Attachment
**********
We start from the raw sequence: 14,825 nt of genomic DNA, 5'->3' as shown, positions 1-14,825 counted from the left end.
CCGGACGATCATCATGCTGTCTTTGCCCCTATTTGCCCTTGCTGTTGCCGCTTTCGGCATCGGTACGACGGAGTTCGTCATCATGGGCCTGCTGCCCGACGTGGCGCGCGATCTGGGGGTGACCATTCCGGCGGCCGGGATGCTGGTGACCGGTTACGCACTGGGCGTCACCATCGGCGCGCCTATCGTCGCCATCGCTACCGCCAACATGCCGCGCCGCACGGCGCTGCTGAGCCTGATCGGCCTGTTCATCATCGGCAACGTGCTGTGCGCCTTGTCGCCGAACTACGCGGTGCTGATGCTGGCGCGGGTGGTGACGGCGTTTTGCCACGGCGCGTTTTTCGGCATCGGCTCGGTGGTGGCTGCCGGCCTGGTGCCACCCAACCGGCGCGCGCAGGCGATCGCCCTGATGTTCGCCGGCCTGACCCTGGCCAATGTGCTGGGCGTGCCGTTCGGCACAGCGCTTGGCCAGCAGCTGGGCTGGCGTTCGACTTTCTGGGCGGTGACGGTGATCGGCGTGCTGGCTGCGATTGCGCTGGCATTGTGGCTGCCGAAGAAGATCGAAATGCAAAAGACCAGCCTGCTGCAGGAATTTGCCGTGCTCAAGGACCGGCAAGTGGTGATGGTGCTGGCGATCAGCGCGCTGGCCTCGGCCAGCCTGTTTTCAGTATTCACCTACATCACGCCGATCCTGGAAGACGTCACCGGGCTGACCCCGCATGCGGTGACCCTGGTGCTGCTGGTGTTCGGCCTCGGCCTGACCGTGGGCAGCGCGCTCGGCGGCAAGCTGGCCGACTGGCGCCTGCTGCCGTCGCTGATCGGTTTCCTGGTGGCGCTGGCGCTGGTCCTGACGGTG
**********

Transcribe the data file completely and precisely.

We start from the raw sequence: 14,825 nt of genomic DNA, 5'->3' as shown, positions 1-14,825 counted from the left end.
CCGGACGATCATCATGCTGTCTTTGCCCCTATTTGCCCTTGCTGTTGCCGCTTTCGGCATCGGTACGACGGAGTTCGTCATCATGGGCCTGCTGCCCGACGTGGCGCGCGATCTGGGGGTGACCATTCCGGCGGCCGGGATGCTGGTGACCGGTTACGCACTGGGCGTCACCATCGGCGCGCCTATCGTCGCCATCGCTACCGCCAACATGCCGCGCCGCACGGCGCTGCTGAGCCTGATCGGCCTGTTCATCATCGGCAACGTGCTGTGCGCCTTGTCGCCGAACTACGCGGTGCTGATGCTGGCGCGGGTGGTGACGGCGTTTTGCCACGGCGCGTTTTTCGGCATCGGCTCGGTGGTGGCTGCCGGCCTGGTGCCACCCAACCGGCGCGCGCAGGCGATCGCCCTGATGTTCGCCGGCCTGACCCTGGCCAATGTGCTGGGCGTGCCGTTCGGCACAGCGCTTGGCCAGCAGCTGGGCTGGCGTTCGACTTTCTGGGCGGTGACGGTGATCGGCGTGCTGGCTGCGATTGCGCTGGCATTGTGGCTGCCGAAGAAGATCGAAATGCAAAAGACCAGCCTGCTGCAGGAATTTGCCGTGCTCAAGGACCGGCAAGTGGTGATGGTGCTGGCGATCAGCGCGCTGGCCTCGGCCAGCCTGTTTTCAGTATTCACCTACATCACGCCGATCCTGGAAGACGTCACCGGGCTGACCCCGCATGCGGTGACCCTGGTGCTGCTGGTGTTCGGCCTCGGCCTGACCGTGGGCAGCGCGCTCGGCGGCAAGCTGGCCGACTGGCGCCTGCTGCCGTCGCTGATCGGTTTCCTGGTGGCGCTGGCGCTGGTCCTGACGGTG